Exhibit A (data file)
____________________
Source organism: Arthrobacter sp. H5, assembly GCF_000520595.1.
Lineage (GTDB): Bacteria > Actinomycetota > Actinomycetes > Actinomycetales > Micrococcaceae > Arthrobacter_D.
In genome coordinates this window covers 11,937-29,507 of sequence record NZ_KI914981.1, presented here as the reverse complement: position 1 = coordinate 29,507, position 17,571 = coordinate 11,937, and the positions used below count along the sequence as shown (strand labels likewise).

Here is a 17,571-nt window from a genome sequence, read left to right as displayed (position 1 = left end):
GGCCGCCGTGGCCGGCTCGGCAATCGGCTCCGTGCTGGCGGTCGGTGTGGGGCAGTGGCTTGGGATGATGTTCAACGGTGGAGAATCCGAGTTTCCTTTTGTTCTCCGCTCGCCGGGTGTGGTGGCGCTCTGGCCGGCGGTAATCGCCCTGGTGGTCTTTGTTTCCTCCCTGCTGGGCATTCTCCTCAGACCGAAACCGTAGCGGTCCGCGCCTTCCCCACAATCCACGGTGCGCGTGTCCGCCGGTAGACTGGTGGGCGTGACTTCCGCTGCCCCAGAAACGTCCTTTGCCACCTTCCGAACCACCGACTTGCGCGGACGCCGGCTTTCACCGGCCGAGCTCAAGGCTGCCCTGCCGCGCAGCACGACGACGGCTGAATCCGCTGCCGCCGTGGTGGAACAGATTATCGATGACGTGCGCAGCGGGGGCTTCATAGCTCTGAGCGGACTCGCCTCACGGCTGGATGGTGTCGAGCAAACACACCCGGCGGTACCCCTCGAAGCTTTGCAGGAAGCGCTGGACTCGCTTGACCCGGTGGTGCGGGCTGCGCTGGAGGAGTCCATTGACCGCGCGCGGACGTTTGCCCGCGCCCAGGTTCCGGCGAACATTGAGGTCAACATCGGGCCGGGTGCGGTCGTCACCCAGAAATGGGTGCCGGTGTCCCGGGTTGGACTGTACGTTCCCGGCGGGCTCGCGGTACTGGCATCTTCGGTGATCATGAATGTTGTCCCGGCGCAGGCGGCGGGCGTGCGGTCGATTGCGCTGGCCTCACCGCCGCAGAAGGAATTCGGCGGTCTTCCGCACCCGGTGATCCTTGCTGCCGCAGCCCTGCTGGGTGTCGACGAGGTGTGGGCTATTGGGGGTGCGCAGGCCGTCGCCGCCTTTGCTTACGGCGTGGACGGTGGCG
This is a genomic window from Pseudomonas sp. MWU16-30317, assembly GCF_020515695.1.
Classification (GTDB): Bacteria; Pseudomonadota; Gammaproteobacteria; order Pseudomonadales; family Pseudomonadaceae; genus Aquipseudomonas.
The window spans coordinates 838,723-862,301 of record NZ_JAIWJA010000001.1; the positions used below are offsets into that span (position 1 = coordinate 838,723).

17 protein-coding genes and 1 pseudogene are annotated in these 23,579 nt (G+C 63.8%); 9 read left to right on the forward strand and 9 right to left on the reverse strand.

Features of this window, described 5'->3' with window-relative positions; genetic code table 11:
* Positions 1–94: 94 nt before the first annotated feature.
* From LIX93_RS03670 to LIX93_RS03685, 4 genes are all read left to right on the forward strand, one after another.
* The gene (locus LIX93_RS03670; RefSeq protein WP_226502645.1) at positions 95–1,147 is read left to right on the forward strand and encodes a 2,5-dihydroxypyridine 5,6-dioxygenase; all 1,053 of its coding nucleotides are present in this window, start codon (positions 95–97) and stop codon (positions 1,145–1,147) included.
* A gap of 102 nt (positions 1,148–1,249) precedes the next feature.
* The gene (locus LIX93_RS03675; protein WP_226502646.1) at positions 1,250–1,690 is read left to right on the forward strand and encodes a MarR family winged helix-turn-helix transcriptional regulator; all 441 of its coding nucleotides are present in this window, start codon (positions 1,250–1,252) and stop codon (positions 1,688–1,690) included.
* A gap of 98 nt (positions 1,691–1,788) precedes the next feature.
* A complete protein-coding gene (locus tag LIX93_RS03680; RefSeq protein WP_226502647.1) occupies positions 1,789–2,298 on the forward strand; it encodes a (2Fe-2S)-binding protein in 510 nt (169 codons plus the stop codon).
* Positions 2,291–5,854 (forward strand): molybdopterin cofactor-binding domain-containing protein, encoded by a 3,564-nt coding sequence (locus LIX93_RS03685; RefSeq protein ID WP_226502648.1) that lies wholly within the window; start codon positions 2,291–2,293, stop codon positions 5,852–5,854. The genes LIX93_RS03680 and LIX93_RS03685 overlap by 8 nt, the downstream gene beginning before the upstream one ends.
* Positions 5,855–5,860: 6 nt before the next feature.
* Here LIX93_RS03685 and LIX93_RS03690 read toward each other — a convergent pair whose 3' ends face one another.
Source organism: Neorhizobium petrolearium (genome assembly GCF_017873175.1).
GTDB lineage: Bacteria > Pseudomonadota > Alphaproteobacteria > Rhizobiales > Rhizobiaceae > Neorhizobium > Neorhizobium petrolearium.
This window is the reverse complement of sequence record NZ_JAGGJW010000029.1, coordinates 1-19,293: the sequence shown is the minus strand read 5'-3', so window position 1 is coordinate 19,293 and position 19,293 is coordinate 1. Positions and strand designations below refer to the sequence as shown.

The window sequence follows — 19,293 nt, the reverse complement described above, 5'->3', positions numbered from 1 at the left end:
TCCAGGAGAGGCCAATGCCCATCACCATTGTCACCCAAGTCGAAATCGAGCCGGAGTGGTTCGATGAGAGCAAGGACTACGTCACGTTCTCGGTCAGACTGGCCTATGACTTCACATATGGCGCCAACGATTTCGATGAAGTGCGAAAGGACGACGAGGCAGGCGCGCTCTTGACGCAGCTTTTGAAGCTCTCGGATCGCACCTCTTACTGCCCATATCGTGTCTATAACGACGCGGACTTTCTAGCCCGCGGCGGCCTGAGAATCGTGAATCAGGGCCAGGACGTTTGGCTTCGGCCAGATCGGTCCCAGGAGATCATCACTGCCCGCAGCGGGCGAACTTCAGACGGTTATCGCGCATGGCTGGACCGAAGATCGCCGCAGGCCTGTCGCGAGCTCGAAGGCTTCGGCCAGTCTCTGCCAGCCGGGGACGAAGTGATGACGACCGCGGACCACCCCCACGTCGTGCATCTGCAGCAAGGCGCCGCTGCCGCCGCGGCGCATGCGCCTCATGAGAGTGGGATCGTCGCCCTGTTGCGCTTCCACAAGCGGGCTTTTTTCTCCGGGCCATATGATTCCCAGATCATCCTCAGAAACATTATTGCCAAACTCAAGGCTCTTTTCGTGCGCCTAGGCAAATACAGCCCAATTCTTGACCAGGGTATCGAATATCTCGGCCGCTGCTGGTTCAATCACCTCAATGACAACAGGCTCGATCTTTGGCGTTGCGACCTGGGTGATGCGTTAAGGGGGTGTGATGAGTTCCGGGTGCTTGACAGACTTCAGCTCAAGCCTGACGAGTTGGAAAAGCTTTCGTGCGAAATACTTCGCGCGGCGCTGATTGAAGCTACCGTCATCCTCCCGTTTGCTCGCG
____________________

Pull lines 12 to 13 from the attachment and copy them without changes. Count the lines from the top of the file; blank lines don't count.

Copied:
* From LIX93_RS03670 to LIX93_RS03685, 4 genes are all read left to right on the forward strand, one after another.
* The gene (locus LIX93_RS03670; RefSeq protein WP_226502645.1) at positions 95–1,147 is read left to right on the forward strand and encodes a 2,5-dihydroxypyridine 5,6-dioxygenase; all 1,053 of its coding nucleotides are present in this window, start codon (positions 95–97) and stop codon (positions 1,145–1,147) included.